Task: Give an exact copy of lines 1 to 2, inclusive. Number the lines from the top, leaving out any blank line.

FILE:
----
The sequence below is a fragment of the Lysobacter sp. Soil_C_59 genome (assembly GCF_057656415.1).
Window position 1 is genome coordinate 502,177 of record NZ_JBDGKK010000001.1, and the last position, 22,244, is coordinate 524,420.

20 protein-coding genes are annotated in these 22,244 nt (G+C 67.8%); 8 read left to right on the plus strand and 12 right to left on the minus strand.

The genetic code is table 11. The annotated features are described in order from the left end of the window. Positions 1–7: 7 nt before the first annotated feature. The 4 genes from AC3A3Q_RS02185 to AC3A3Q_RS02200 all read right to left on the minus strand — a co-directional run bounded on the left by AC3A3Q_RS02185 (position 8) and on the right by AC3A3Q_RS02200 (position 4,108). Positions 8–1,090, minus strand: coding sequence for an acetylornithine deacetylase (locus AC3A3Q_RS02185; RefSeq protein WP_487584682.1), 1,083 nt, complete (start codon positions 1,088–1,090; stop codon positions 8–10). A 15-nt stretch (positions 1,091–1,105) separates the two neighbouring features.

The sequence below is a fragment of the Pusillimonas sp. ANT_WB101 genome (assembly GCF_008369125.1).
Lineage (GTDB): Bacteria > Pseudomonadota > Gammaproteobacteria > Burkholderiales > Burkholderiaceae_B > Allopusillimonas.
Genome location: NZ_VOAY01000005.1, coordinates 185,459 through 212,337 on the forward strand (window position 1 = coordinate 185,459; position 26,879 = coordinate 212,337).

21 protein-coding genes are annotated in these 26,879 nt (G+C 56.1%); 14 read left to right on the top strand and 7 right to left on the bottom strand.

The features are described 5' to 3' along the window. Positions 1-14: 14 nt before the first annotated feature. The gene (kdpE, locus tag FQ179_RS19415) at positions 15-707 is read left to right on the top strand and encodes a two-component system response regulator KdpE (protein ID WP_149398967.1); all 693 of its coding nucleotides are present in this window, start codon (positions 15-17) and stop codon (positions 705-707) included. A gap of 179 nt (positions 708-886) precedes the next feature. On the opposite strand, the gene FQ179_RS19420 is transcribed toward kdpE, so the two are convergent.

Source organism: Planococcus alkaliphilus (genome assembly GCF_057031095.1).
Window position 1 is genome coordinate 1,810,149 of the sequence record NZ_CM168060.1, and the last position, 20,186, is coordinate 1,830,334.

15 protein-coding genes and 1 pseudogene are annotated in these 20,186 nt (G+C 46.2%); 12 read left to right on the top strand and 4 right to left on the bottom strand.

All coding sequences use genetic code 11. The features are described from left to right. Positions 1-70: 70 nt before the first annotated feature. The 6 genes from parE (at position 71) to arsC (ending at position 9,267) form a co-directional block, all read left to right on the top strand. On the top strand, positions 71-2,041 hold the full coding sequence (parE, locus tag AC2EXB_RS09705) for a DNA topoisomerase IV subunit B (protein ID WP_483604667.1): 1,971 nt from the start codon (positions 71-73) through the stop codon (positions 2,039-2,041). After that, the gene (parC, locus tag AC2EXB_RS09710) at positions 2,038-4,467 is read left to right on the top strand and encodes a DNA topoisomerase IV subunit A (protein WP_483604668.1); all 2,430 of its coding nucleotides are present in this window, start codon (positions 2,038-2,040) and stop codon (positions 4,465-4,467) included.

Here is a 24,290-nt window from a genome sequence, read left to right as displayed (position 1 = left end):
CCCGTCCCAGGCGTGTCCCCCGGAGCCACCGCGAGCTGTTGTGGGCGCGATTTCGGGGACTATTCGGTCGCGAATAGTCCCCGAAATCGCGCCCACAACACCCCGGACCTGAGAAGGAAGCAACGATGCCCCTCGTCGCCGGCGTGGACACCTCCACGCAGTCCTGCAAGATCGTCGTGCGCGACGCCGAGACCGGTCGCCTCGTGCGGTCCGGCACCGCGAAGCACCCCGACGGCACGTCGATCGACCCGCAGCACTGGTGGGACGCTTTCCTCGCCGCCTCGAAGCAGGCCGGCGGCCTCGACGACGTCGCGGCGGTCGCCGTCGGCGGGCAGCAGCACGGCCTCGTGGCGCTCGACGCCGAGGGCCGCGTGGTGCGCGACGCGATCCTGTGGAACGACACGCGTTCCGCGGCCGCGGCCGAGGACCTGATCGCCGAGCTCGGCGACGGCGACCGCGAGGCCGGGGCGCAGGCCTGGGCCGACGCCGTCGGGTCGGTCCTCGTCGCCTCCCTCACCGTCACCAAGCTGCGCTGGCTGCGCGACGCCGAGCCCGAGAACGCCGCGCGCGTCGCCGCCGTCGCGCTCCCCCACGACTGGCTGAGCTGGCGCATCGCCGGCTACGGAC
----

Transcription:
The sequence below is a fragment of the Lysobacter sp. Soil_C_59 genome (assembly GCF_057656415.1).
Window position 1 is genome coordinate 502,177 of record NZ_JBDGKK010000001.1, and the last position, 22,244, is coordinate 524,420.